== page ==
Union Pacific's founder, President Abraham Lincoln, signed the Pacific Railway Act of July 1, 1862, establishing the original Union Pacific. President Lincoln had the vision of a transcontinental railroad and 150 years later Union Pacific provides the nation with environmentally responsible, safe and efficient freight transportation.
"It is an honor to be recognized by the State of Illinois as we commemorate our railroad's sesquicentennial celebration and growing up together," said Bob Turner, senior vice president corporate relations Union Pacific Corporation. "We are committed to meeting the challenge given to Union Pacific 150 years ago by Abraham Lincoln himself, to connect and support the United States' transportation needs."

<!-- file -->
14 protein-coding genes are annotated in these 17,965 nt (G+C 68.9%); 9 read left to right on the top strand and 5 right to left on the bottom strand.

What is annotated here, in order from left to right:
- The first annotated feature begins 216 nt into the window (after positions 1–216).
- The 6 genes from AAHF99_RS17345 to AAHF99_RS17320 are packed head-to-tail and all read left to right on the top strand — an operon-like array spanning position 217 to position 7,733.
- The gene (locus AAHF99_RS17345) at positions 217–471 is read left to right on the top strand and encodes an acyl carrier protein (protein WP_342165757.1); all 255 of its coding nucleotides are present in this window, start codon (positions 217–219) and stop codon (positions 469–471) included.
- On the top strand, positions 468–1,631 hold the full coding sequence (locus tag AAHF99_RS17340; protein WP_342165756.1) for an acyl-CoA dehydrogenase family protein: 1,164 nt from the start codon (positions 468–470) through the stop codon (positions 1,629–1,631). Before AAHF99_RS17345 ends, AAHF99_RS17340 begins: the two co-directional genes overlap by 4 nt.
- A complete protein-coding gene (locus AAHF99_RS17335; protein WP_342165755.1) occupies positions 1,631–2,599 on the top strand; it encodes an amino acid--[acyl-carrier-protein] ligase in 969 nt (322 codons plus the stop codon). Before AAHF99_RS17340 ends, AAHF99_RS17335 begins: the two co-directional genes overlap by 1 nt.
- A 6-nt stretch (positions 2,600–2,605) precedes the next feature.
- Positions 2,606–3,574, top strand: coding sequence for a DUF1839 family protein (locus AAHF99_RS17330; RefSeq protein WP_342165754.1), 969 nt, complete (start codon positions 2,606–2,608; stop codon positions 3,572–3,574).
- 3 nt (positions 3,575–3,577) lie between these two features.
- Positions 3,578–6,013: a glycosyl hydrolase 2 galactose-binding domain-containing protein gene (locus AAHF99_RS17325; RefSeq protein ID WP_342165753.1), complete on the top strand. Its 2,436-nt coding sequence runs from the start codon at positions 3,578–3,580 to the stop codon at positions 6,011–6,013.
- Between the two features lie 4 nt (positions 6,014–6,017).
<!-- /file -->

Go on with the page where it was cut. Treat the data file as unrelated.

The railroad's history in Illinois traces back to the Galena & Chicago Union Railroad chartered in 1836 and Chicago & North Western, which began in 1848. The two merged in 1864 and covered much of the state. Union Pacific acquired C&NW in 1995.
Chicago & Eastern Illinois, founded in 1877, operated another Chicago-St. Louis link via Villa Grove. C&EI was acquired by Missouri Pacific in 1967 and Union Pacific merged with MP in 1982.
The final leg of UP's Illinois network started as Alton and Sangamon Railroad in 1847. Through a series of acquisitions and reorganizations, it became a part of Southern Pacific, which Union Pacific acquired in 1996.
Union Pacific operates more than 2,200 miles of track in Illinois. In 2011, Union Pacific employed 4,035 people in Illinois with an annual payroll of $327.3 million and the railroad purchased $1.8 billion in goods and services last year. In the past two years, Union Pacific's capital investment in Illinois exceeded $350 million.